Place your serving plate upside down onto the pan and carefully flip the pan around using both hands. Arrange the saffron rice with the barberries and pistachios on or around the rest of the rice.

Now you can serve your Zereshk Polo with the chicken and sauce (khoresht-e morgh). You can serve some yogurt with it, too. Enjoy!

Zereshk Polo ba Morgh | Persian Recipes | igotitfrommymaman.com

Zereshk Polo ba Morgh

Course Main Course
Cuisine Persian
Keyword Barberry Saffron Rice, Chicken, Khoreshe Morgh, Persian Chicken, Zereshk Polo
Prep Time 15 minutes
Cook Time 1 hour 15 minutes
Total Time 1 hour 30 minutes
Servings 4 people

Ingredients

For the Zereshk Polo

  • 1 1/2 cup basmati rice (300g)
  • 1/2 cup dried barberries (75g)
  • 2 tbsp slivered pistachios
  • 1 potato (optional)
  • 5 tbsp ghee (cleared butter) or vegetable oil
  • 3 tsp sugar
  • 3 tbsp salt + extra to taste

For the Chicken (Khoresh-e Morgh)

  • 2.2 lbs chicken or poussin (1kg)
  • 4 tbsp vegetable oil
  • 1/4 cup tomato puree (55g)
  • 1 onion
  • 2 cups water (500 ml)
  • 2 tsp turmeric
  • 1 tsp black pepper
  • Salt to taste

Instructions

Prepare the Khoresh-e Morgh

  1. Skin off the chicken. If you use poussin like I did this time, you can leave it on if it doesn’t bother you. It’s very thin, so I personally don’t mind it, plus it looks nicer when served whole with the skin on.

  2. Heat a frying pan and add the vegetable oil. When the oil is sizzling hot put in the chicken/poussin and fry it on all sides until golden brown. This is just to brown the outside. It will have plenty of time to cook through later. Be careful not to burn yourself with the sizzling hot oil.  

  3. Skin off the onion and carve into it from the top as if you wanted to quarter it, not completely cutting through it. This lets the juices of the onion cook with the stew but the whole onion can be removed after the chicken is cooked.

  4. Transfer the golden brown chicken to the pan you want to cook it in, together with the onion. Add 1 1/2 to 2 cups of freshly boiled water to it. Also add the tomato puree (alternatively 1/4 tsp of saffron), turmeric, black pepper, and salt and stir until everything is combined.

  5. Put on the lid and put the pan over low heat. Now it’s time to prepare the Zereshk Polo. The chicken is taking care of itself from here on out, all that’s left for you to do is turn it over after about 30 minutes. Put the lid back on and let it simmer for another 30 to 45 minutes.

Prepare the Zereshk Polo

  1. I made a potato tadig (crispy part of the rice from the bottom of the pan) this time. This is not usual for Zereshk Polo but I felt like it today, plus potato tadig is the best imo. 🙂 If you want to do the same, peel the potato now (or several baby potatoes) and cut it into 0.5cm/0.2″ thin slices. Set them aside for later.

  2. Wash the rice by transferring it to a bowl, adding water, moving it around with your hand, rinsing the water, and repeating these steps 3 to 4 times.

  3. Bring a pan of water to boil and dissolve 3 tbsp of salt in it. Don’t worry, you will wash most of the salt off the rice later. Trust me, if you use any less your rice will taste bland.

  4. Add the rice to the pan and keep the water boiling. Let it pre-cook until the rice corns are soft on the outside but still have bite in the centre. How long this process takes depends on your rice. I’m using Tilda basmati rice and it only takes 3 minutes for the rice to cook to this stage. It might take anything from 3 to 7 minutes.

  5. Once your rice is pre-cooked, drain it in a colander and rinse it with cold water to interrupt the cooking process and wash off the excess salt.

  6. Transfer about 1/4 of the rice into a small bowl and combine it with half of the saffron water until it’s evenly yellow.

  7. Cover the bottom of a coated pan with 2 tbsp ghee or vegetable oil. Add 1 tbsp of water to it and give it a quick shake. If you like, you can lay the potato slices on the bottom of the pan for the tadig. Then add the saffron rice. You can taste the rest of the rice to see if it needs any additional salt and if so season it now. Transfer the white rice into the pan, on top of the yellow.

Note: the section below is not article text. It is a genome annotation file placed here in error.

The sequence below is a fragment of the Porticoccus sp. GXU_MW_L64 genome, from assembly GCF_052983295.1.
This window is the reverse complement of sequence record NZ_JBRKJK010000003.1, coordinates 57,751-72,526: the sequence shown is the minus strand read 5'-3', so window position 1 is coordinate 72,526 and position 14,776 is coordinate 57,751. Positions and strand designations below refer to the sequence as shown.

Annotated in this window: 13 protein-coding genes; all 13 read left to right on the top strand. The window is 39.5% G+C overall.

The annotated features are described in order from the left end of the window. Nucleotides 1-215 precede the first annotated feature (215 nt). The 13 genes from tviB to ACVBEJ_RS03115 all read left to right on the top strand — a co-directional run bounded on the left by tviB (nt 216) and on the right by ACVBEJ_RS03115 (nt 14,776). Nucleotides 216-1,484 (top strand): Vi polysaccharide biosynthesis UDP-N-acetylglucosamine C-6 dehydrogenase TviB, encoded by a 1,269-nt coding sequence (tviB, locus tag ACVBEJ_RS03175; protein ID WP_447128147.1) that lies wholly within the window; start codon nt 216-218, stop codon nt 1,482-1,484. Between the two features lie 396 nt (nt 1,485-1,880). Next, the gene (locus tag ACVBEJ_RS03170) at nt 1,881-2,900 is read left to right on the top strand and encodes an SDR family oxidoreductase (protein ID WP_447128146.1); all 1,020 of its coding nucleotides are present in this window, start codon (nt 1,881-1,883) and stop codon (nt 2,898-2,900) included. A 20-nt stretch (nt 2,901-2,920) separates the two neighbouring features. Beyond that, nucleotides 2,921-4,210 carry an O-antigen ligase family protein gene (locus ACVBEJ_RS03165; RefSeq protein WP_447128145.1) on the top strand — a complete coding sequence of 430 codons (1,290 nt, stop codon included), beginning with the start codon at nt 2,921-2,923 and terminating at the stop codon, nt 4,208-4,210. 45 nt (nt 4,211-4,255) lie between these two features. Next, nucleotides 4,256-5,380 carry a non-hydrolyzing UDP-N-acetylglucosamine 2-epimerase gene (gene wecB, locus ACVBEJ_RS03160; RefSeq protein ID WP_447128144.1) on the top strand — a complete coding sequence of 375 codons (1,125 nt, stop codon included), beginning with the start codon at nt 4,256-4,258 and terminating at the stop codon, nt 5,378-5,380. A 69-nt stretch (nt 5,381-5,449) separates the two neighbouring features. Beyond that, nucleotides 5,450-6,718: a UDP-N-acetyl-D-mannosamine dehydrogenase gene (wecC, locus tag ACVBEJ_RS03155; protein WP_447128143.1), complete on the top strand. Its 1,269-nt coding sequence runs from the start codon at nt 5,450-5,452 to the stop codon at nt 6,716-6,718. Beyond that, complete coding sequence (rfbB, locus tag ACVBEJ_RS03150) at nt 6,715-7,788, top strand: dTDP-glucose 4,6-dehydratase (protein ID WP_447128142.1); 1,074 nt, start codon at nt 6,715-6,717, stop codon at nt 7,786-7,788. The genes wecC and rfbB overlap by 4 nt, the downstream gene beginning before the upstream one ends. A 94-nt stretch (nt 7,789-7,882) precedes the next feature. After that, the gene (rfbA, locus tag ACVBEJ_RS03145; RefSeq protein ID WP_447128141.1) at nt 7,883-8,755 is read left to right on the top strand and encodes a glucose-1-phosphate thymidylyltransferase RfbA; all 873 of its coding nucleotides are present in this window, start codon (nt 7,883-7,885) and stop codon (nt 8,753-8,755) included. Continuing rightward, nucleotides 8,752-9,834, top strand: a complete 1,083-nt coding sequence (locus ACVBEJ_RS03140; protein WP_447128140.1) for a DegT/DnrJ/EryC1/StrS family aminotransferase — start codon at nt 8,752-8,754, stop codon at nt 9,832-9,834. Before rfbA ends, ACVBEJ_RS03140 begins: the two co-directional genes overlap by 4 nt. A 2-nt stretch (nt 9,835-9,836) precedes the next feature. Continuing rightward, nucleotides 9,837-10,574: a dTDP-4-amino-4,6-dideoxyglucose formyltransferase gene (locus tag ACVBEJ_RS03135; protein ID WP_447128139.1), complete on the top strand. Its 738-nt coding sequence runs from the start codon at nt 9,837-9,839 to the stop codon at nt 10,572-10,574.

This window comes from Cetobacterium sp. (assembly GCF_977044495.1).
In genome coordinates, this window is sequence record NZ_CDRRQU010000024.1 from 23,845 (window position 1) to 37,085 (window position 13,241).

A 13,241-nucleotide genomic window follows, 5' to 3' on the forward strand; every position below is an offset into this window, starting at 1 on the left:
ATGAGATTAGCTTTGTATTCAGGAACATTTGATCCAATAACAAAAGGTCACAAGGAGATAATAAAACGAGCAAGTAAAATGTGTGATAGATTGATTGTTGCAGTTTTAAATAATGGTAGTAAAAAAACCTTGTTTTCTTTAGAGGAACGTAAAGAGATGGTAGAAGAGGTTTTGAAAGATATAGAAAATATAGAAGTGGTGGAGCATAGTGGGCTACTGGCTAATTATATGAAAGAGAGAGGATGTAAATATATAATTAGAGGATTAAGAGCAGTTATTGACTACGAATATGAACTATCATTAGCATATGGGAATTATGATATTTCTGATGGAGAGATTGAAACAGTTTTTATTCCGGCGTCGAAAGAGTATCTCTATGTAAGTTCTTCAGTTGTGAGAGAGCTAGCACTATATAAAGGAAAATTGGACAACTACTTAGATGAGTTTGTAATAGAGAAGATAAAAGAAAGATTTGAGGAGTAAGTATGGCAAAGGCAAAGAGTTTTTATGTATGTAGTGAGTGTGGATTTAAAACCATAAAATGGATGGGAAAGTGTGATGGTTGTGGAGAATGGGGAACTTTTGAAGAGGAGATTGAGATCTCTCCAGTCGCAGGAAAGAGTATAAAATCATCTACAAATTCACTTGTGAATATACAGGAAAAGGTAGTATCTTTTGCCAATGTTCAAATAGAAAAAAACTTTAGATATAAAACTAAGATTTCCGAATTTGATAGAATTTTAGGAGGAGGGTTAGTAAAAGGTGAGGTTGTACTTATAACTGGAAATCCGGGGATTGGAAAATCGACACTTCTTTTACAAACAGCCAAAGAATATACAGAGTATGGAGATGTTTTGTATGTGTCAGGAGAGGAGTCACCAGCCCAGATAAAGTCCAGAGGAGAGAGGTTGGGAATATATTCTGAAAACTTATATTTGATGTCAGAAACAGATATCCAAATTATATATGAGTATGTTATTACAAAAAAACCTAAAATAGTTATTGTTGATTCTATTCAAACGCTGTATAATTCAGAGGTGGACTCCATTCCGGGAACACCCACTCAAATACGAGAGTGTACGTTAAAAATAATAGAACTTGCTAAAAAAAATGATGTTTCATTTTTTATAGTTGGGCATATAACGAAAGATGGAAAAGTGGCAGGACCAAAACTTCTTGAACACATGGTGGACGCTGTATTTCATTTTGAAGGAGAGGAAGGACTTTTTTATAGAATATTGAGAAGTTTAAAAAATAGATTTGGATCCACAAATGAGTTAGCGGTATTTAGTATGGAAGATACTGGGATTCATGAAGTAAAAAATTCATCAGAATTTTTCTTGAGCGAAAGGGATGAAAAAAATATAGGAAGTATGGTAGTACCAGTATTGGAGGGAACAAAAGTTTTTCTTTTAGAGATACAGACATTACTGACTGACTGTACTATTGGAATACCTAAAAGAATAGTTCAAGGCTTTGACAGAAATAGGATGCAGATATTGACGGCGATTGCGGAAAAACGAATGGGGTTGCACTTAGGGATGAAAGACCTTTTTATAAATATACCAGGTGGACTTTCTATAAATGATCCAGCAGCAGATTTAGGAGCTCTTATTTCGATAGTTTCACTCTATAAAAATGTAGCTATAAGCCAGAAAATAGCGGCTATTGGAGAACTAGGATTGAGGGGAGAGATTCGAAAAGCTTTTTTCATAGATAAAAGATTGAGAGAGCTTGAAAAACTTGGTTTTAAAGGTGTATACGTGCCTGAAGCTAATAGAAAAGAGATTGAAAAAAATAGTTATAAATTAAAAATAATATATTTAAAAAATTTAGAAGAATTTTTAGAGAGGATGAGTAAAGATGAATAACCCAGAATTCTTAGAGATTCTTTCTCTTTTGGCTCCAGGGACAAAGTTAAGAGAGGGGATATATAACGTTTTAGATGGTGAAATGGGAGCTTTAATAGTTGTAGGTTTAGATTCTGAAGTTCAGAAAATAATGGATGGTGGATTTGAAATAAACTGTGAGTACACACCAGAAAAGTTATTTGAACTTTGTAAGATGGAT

8. Combine 1 more tbsp of vegetable oil or ghee with 1 tbsp of water and pour it over the rice.

  9. Poke a few holes through the rice to the bottom of the pan using the back of a wooden spoon. This way the moisture can evaporate more easily. Cover the lid with a clean kitchen towel and firmly close the pan with it. Let the rice steam over low heat for at least 60 minutes. 

  10. Wash the dried barberries and heat a small pan with 2 tbsp of ghee. Briefly fry the barberries together with the sugar in the hot ghee. Don’t let them fry any longer than 30 seconds. Combine the sweet fried barberries with the slivered pistachios and set them aside for later.

Arrange and serve the Zereshk Polo

  1. After 1 hour you can touch the outside of the pan with a wet kitchen towel. If it makes a sound like ‘tshhh’ your rice is done.

  2. Before turning the pan upside down onto your serving plate, transfer a small part of the rice from the top of the pan into a bowl and combine it with the remaining saffron water and the barberry pistachio mix.

  3. You can submerge the bottom of the pan in a sink filled with cold water to make the rice and tadig come off easily. Just a fair warning, this might not be the best practice when using expensive coated pans. If you have a good quality pan, the rice shouldn’t stick and if you have a less valuable pan you might as well risk it – at least that’s what I’ve been doing and the coating is still intact.

  4. Place your serving plate upside down onto the pan and carefully flip the pan around using both hands. Arrange the saffron rice with the barberries and pistachios on or around the rest of the rice.

  5. Now you can serve your Zereshk Polo with the chicken and sauce (khoresht-e morgh). You can serve some yogurt with it, too. Enjoy!


I hope you enjoyed this recipe! If you have any questions please let me know in the comments, I’m always happy to help. 

I’d love to see your Zereshk Polo! Feel free to tag me with @igotitfrommymaman on Facebook or Insta so I can take a look and give you a thumbs up!

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Looking for more Persian recipes? Here are my Persian classics!

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Thanks for stopping by! Enjoy your meal!